Beta
X

08Aug

Animal Joy by Nuar Alsadir review – is laughter the best medicine?

Joining the dots between Ali G and Nietzsche, the poet and psychoanalyst’s unguarded exploration of laughter will leave readers enlightened and emboldened

An outburst of laughter, Freud maintained, is an eruption from the unconscious. It’s a belief that American psychoanalyst and poet Nuar Alsadir sets about unpacking in Animal Joy, her ruminative interrogation into the might and meaning of this vital mode of human communication. Understanding it better, she suggests, can open us up to a less constrained, more spontaneous experience of the world around us.

Splicing sometimes dense academic theory with provocations drawn from the fraught years of the Trump presidency as well as from her own personal and professional life, she covers topics as diverse as the equalising properties of a New York subway car, the Brett Kavanaugh supreme court confirmation hearings, and computer viruses as “a form of art and a form of prophecy”.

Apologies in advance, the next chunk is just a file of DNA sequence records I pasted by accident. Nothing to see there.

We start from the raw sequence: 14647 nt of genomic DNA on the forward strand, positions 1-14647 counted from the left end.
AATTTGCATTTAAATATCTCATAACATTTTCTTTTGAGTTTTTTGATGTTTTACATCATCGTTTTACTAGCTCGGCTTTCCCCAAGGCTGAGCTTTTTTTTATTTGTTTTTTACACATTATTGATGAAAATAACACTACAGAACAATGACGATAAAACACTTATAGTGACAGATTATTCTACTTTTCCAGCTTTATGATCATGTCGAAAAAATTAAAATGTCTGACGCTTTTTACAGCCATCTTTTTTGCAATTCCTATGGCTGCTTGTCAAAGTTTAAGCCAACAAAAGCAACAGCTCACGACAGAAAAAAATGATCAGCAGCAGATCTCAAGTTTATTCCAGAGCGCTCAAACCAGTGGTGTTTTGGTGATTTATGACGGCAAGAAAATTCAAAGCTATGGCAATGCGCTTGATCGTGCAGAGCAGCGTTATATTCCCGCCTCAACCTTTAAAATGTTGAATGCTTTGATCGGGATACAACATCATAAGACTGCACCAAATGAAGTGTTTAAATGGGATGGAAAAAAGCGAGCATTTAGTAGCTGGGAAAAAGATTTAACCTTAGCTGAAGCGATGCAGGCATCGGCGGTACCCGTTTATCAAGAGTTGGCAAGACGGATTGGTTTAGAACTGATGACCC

Continue reading...

Related

The Book of the Gaels by James Yorkston review – a lyrical, child’s-eye view of an Irish road trip

The folk musician’s picaresque tale of a struggling Scottish writer and his sons en route from Cork...

Read More >

The White Rock by Anna Hope review – back to the very beginning

A sacred Mexican rock unites four people over 200 years in Hope’s thoughtful, ambitious fourth nove...

Read More >

Haven by Emma Donoghue review – religious zeal meets ecological warning in AD600 Ireland

The Room author’s new novel is a timely allegory in which three monks face a test of their faith on...

Read More >

In brief: Small Fires: An Epic in the Kitchen; This Beating Heart; The Latecomer – reviews

A gripping kitchen memoir, an intensely emotive novel about fertility, and a sharp family sagaRebecc...

Read More >

Sloane Crosley: ‘I don’t think America deserved a birthday party this year’

The US essayist and novelist on giving dating a literary treatment, spoofing wellness culture and wh...

Read More >

The Crane Wife by CJ Hauser review – frank and funny essays on doomed romances

This collection’s relentless focus on one person’s pursuit of intimacy invites us to redefine what...

Read More >